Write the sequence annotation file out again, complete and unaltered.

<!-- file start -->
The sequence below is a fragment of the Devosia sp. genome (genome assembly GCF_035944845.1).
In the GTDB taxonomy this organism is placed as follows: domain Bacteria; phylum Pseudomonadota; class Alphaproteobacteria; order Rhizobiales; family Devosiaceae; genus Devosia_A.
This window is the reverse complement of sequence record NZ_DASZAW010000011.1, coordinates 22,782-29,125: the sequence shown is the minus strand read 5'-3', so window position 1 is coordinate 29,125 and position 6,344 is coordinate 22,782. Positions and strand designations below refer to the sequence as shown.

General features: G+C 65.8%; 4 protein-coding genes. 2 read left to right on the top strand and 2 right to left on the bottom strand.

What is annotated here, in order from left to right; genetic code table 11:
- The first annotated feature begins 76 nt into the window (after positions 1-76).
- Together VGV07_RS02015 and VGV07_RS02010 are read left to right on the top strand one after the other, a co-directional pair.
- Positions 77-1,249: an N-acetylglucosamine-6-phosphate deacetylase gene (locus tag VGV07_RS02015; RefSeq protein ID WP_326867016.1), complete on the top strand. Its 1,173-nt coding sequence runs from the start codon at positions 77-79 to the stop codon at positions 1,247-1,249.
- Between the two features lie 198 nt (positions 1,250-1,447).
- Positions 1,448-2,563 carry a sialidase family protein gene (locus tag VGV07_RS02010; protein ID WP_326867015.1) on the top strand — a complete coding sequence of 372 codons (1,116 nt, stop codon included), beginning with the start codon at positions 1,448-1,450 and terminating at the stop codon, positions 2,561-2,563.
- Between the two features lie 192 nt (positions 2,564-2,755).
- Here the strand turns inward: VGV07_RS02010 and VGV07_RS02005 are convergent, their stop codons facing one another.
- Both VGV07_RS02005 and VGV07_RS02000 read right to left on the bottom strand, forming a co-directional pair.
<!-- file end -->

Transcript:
The sequence below is a fragment of the Devosia sp. genome (genome assembly GCF_035944845.1).
In the GTDB taxonomy this organism is placed as follows: domain Bacteria; phylum Pseudomonadota; class Alphaproteobacteria; order Rhizobiales; family Devosiaceae; genus Devosia_A.
This window is the reverse complement of sequence record NZ_DASZAW010000011.1, coordinates 22,782-29,125: the sequence shown is the minus strand read 5'-3', so window position 1 is coordinate 29,125 and position 6,344 is coordinate 22,782. Positions and strand designations below refer to the sequence as shown.

General features: G+C 65.8%; 4 protein-coding genes. 2 read left to right on the top strand and 2 right to left on the bottom strand.

What is annotated here, in order from left to right; genetic code table 11:
- The first annotated feature begins 76 nt into the window (after positions 1-76).
- Together VGV07_RS02015 and VGV07_RS02010 are read left to right on the top strand one after the other, a co-directional pair.
- Positions 77-1,249: an N-acetylglucosamine-6-phosphate deacetylase gene (locus tag VGV07_RS02015; RefSeq protein ID WP_326867016.1), complete on the top strand. Its 1,173-nt coding sequence runs from the start codon at positions 77-79 to the stop codon at positions 1,247-1,249.
- Between the two features lie 198 nt (positions 1,250-1,447).
- Positions 1,448-2,563 carry a sialidase family protein gene (locus tag VGV07_RS02010; protein ID WP_326867015.1) on the top strand — a complete coding sequence of 372 codons (1,116 nt, stop codon included), beginning with the start codon at positions 1,448-1,450 and terminating at the stop codon, positions 2,561-2,563.
- Between the two features lie 192 nt (positions 2,564-2,755).
- Here the strand turns inward: VGV07_RS02010 and VGV07_RS02005 are convergent, their stop codons facing one another.
- Both VGV07_RS02005 and VGV07_RS02000 read right to left on the bottom strand, forming a co-directional pair.